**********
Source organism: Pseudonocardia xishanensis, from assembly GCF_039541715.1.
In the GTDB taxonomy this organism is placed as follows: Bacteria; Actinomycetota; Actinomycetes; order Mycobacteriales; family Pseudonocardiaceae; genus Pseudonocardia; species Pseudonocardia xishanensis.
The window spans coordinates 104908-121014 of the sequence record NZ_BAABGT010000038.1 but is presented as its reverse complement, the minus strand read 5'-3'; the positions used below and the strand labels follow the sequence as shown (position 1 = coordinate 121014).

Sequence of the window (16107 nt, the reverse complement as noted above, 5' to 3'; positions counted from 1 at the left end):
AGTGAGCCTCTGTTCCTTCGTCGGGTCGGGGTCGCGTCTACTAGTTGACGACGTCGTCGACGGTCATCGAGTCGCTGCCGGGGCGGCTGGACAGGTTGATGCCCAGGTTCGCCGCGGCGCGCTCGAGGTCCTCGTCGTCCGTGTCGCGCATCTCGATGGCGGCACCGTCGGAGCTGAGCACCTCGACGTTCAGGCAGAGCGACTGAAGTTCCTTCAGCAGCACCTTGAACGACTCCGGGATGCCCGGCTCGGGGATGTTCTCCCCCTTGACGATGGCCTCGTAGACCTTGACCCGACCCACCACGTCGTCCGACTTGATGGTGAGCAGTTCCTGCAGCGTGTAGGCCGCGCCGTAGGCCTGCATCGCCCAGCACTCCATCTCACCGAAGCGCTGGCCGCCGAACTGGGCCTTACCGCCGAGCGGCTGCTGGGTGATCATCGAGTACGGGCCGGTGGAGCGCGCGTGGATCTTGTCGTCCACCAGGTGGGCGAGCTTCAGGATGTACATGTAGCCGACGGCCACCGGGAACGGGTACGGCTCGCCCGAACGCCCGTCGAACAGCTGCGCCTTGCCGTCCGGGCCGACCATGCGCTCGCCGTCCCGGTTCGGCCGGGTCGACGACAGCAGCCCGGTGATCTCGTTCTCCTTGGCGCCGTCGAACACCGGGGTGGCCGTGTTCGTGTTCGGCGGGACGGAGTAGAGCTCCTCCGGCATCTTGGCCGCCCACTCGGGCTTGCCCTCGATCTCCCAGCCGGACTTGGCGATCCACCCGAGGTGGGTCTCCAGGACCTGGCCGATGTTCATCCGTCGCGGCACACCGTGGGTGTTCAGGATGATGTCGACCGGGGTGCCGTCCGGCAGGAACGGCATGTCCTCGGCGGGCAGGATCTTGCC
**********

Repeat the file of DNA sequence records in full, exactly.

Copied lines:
Source organism: Pseudonocardia xishanensis, from assembly GCF_039541715.1.
In the GTDB taxonomy this organism is placed as follows: Bacteria; Actinomycetota; Actinomycetes; order Mycobacteriales; family Pseudonocardiaceae; genus Pseudonocardia; species Pseudonocardia xishanensis.
The window spans coordinates 104908-121014 of the sequence record NZ_BAABGT010000038.1 but is presented as its reverse complement, the minus strand read 5'-3'; the positions used below and the strand labels follow the sequence as shown (position 1 = coordinate 121014).

Sequence of the window (16107 nt, the reverse complement as noted above, 5' to 3'; positions counted from 1 at the left end):
AGTGAGCCTCTGTTCCTTCGTCGGGTCGGGGTCGCGTCTACTAGTTGACGACGTCGTCGACGGTCATCGAGTCGCTGCCGGGGCGGCTGGACAGGTTGATGCCCAGGTTCGCCGCGGCGCGCTCGAGGTCCTCGTCGTCCGTGTCGCGCATCTCGATGGCGGCACCGTCGGAGCTGAGCACCTCGACGTTCAGGCAGAGCGACTGAAGTTCCTTCAGCAGCACCTTGAACGACTCCGGGATGCCCGGCTCGGGGATGTTCTCCCCCTTGACGATGGCCTCGTAGACCTTGACCCGACCCACCACGTCGTCCGACTTGATGGTGAGCAGTTCCTGCAGCGTGTAGGCCGCGCCGTAGGCCTGCATCGCCCAGCACTCCATCTCACCGAAGCGCTGGCCGCCGAACTGGGCCTTACCGCCGAGCGGCTGCTGGGTGATCATCGAGTACGGGCCGGTGGAGCGCGCGTGGATCTTGTCGTCCACCAGGTGGGCGAGCTTCAGGATGTACATGTAGCCGACGGCCACCGGGAACGGGTACGGCTCGCCCGAACGCCCGTCGAACAGCTGCGCCTTGCCGTCCGGGCCGACCATGCGCTCGCCGTCCCGGTTCGGCCGGGTCGACGACAGCAGCCCGGTGATCTCGTTCTCCTTGGCGCCGTCGAACACCGGGGTGGCCGTGTTCGTGTTCGGCGGGACGGAGTAGAGCTCCTCCGGCATCTTGGCCGCCCACTCGGGCTTGCCCTCGATCTCCCAGCCGGACTTGGCGATCCACCCGAGGTGGGTCTCCAGGACCTGGCCGATGTTCATCCGTCGCGGCACACCGTGGGTGTTCAGGATGATGTCGACCGGGGTGCCGTCCGGCAGGAACGGCATGTCCTCGGCGGGCAGGATCTTGCC